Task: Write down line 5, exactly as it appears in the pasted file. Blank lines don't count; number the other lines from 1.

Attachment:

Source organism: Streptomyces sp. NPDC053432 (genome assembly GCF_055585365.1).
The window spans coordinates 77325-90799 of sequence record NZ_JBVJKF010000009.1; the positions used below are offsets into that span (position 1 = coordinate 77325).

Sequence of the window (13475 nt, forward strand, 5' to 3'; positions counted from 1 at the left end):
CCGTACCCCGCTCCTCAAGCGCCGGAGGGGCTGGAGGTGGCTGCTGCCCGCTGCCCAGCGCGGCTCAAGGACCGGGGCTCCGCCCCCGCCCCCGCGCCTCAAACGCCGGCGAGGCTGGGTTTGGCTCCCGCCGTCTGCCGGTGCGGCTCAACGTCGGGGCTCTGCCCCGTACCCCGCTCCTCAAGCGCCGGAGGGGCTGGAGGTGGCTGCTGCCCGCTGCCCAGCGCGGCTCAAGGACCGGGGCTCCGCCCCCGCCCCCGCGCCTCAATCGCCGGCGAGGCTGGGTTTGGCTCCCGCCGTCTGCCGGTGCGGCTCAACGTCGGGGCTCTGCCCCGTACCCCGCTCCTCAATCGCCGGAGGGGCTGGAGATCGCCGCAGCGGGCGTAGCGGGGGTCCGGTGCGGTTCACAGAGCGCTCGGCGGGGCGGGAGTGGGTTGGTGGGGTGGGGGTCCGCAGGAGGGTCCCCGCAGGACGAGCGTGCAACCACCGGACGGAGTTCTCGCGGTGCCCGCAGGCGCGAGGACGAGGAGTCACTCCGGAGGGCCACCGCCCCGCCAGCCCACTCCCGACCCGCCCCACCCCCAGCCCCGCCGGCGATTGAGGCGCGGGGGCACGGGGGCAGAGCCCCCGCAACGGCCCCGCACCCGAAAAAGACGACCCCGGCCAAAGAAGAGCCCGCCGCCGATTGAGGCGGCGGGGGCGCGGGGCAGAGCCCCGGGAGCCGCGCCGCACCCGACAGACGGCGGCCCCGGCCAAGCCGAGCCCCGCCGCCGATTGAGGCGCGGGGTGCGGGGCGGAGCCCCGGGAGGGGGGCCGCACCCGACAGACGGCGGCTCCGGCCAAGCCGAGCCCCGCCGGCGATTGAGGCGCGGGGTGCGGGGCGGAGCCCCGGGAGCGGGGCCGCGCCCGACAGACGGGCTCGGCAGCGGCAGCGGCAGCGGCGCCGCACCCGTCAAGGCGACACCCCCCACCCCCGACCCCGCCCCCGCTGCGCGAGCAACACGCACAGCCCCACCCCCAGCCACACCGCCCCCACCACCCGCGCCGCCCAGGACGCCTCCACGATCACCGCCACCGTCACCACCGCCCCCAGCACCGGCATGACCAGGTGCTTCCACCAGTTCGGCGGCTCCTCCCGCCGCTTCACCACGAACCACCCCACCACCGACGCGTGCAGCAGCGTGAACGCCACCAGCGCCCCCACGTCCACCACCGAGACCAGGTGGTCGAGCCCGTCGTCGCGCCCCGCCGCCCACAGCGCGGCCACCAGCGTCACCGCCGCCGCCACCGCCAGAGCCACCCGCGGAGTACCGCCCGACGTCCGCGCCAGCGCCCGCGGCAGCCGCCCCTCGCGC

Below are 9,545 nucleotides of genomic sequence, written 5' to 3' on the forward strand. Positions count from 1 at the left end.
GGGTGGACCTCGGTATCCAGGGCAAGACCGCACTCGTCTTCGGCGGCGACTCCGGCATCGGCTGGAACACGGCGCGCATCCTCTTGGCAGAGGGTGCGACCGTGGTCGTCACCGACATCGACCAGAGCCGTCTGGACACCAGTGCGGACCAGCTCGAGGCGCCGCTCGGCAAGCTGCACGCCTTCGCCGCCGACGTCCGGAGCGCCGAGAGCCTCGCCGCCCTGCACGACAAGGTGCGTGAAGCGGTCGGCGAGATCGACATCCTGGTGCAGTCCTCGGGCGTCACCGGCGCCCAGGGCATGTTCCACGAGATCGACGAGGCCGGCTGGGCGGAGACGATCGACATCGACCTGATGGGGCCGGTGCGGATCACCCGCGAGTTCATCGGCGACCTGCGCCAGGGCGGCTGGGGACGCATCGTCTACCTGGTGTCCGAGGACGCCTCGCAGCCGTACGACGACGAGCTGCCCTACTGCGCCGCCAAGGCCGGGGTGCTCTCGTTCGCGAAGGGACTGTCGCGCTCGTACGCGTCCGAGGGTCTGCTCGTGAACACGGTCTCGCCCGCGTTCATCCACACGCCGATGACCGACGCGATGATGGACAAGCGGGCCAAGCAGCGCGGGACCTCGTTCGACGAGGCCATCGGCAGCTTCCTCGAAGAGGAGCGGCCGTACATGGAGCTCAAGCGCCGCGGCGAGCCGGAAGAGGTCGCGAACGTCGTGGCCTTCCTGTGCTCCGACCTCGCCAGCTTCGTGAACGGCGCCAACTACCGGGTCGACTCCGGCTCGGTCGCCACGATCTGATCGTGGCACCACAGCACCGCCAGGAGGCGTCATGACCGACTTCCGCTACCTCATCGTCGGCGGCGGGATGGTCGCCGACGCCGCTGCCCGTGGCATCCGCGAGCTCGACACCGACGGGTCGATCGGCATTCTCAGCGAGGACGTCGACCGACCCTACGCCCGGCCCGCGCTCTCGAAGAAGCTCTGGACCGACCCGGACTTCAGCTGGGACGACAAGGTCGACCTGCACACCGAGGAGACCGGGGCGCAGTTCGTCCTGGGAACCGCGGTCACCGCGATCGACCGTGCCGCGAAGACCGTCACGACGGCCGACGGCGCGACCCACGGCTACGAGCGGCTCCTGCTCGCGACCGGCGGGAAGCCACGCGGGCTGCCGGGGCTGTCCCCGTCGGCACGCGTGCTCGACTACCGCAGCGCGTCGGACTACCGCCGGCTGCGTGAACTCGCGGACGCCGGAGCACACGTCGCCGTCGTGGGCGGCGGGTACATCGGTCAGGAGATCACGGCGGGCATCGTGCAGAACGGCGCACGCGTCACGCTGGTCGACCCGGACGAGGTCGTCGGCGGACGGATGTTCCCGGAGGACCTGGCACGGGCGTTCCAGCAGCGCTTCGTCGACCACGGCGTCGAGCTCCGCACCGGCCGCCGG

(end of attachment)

Below are 9,545 nucleotides of genomic sequence, written 5' to 3' on the forward strand. Positions count from 1 at the left end.